Recently, I started reading the great blog called Bad Astronomy. Bad Astronomy deals with astronomy of course and its primary writer, Phil Plait, touches on other branches of science regularly. The whole endeavor is peppered with a kind of sophomoric intellectualism and I can't get enough of it. Anyhow on Friday, Phil Plait wrote an amusing piece about pareidolia. Pareidolia is listening to something and hearing words and patterns that aren't really there.
To illustrate his point, he posted this video that's had me laughing since Friday.
That's O Fortuna from Karl Orff's Carmina Burana and it has to be one of the most stirring arrangements ever composed for a chorus. If you ever get the chance to see it performed live please drop what you're doing and go. It's at once so primal and so passionate you'd have to be a cadaver not to be affected by it. If you're interested in the lyrics, here they are in Latin as performed:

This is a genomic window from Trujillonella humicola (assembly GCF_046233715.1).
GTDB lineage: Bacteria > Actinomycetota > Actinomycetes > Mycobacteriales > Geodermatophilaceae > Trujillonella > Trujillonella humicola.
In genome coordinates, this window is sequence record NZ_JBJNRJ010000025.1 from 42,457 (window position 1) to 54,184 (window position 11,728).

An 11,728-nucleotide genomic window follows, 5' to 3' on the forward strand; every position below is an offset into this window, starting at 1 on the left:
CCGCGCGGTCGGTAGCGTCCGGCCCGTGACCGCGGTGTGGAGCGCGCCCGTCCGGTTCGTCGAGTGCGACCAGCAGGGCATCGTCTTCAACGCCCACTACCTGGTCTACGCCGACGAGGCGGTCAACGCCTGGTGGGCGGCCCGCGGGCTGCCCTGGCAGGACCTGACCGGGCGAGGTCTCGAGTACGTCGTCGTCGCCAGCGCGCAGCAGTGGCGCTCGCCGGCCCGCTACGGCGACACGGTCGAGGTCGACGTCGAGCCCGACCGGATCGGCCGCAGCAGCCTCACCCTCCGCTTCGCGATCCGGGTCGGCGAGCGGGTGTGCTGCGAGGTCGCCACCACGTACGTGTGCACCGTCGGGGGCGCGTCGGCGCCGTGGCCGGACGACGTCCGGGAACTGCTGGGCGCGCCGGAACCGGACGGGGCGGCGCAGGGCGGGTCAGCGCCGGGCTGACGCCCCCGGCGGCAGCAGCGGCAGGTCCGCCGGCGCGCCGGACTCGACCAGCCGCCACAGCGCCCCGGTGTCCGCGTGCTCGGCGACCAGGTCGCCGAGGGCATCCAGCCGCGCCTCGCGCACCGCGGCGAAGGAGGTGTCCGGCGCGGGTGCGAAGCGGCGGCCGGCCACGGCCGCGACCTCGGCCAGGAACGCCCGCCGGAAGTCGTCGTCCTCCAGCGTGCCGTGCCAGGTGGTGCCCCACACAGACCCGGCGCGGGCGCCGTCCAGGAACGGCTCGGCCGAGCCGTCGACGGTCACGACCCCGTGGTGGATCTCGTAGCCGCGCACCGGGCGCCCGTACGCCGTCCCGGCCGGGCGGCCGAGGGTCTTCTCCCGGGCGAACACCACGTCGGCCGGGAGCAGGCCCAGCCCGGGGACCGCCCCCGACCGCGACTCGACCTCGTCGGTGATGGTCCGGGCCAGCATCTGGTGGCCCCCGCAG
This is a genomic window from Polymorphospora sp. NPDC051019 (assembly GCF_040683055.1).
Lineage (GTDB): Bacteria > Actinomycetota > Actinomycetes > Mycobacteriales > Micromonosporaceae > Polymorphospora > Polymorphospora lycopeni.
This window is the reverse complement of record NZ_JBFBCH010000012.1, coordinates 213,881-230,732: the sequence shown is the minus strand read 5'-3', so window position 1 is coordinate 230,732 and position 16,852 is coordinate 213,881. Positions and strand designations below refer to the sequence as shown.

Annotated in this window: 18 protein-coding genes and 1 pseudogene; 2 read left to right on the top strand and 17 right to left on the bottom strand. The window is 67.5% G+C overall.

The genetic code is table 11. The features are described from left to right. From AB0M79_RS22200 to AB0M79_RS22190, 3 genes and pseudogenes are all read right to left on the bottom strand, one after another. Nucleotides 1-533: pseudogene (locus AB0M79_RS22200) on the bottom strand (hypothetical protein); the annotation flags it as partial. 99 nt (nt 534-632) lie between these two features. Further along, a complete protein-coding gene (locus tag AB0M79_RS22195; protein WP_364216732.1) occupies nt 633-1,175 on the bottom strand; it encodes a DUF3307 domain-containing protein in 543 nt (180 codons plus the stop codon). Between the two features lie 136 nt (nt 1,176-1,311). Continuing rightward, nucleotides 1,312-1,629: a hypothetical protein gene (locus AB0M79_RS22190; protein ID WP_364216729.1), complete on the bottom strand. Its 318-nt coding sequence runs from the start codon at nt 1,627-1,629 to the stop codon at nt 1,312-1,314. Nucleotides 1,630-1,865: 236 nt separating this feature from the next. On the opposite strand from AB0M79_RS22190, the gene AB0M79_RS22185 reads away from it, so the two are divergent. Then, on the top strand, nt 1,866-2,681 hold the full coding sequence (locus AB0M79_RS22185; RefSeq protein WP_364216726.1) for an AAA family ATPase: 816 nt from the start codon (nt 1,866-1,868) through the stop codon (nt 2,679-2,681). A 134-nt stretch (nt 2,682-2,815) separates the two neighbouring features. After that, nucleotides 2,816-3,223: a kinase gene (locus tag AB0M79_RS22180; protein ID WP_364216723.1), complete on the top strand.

O Fortunavelut lunastatu variabilis,semper crescisaut decrescis;vita detestabilisnunc obduratet tunc curatludo mentis aciem,egestatem,potestatemdissolvit ut glaciem.Sors immaniset inanis,rota tu volubilis,status malus,vana salussemper dissolubilis,obumbrataet velatamichi quoque niteris;nunc per ludumdorsum nudumfero tui sceleris.Sors salutiset virtutismichi nunc contraria,est affectuset defectussemper in angaria.Hac in horasine moracorde pulsum tangite;quod per sortemsternit fortem,mecum omnes plangite!
If your Latin's not up to snuff and you'd like a translation, you can find one here. Be warned though, these lyrics aren't what I'd call uplifting. That's OK though, uplifting lyrics are overrated.